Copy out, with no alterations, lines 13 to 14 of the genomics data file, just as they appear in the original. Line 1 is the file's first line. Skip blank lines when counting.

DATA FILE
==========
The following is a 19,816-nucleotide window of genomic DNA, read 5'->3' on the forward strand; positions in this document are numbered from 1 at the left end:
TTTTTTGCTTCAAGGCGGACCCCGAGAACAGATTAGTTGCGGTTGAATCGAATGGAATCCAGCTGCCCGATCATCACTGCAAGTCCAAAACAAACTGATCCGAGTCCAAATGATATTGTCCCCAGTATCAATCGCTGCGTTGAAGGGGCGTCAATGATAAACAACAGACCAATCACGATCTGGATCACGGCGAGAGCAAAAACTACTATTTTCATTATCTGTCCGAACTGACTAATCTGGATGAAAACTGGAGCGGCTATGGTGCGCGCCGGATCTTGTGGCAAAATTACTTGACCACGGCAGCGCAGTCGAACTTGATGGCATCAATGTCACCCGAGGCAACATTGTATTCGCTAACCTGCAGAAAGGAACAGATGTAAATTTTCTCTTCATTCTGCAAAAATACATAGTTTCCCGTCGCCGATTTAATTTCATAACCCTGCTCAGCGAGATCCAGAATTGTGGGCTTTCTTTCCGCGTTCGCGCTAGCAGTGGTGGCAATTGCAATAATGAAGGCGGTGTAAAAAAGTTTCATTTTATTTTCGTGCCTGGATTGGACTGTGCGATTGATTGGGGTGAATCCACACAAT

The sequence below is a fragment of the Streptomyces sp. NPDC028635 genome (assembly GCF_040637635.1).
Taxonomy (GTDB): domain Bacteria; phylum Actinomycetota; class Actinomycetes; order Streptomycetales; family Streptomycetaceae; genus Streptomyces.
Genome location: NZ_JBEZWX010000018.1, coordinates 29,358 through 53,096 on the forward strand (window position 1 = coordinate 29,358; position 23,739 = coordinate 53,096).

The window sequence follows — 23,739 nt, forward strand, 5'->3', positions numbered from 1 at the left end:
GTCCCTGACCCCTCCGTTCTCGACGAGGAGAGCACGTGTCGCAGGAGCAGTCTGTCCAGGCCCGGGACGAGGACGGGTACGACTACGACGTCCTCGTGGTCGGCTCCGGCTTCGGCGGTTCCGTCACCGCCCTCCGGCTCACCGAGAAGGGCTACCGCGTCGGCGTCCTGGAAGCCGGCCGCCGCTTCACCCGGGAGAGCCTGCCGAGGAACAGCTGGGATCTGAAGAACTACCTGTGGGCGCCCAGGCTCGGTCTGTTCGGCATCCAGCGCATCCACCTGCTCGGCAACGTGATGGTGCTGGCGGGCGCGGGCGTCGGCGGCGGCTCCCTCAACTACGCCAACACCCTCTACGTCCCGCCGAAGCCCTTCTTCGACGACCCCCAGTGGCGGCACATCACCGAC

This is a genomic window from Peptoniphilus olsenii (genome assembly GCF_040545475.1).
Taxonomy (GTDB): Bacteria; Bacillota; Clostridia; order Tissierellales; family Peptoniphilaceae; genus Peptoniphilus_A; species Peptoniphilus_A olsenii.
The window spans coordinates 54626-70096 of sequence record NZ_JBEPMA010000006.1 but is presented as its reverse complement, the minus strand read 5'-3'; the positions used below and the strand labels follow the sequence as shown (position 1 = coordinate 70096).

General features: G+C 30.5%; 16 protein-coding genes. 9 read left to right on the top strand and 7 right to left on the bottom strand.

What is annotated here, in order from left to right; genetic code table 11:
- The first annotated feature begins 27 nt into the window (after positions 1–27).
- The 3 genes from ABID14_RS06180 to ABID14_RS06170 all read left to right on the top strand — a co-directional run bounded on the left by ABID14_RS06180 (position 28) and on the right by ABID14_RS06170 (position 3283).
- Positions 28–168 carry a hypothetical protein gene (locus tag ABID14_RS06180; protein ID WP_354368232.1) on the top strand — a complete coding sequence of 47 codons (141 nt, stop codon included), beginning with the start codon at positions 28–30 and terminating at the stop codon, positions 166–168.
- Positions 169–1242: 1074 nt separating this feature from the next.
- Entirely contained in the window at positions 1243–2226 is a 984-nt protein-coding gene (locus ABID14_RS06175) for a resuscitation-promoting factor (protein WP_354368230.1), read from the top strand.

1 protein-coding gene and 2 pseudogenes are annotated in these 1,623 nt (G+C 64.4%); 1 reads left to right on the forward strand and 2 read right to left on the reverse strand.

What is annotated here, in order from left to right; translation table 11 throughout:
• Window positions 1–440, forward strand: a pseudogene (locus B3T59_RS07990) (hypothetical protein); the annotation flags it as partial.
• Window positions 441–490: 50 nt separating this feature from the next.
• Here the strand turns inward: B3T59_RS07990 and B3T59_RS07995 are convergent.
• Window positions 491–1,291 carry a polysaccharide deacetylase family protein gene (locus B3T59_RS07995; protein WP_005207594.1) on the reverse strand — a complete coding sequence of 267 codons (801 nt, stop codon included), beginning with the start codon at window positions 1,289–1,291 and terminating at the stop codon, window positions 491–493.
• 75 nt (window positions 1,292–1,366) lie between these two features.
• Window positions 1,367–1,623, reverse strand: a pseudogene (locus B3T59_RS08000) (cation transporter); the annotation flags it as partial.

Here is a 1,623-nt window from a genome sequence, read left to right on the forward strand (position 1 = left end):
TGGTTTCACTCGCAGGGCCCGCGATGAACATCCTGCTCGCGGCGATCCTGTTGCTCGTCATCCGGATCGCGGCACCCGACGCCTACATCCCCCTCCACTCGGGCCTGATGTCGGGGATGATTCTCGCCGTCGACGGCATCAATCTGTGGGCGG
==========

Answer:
- The first annotated feature begins 27 nt into the window (after positions 1–27).
- The 3 genes from ABID14_RS06180 to ABID14_RS06170 all read left to right on the top strand — a co-directional run bounded on the left by ABID14_RS06180 (position 28) and on the right by ABID14_RS06170 (position 3283).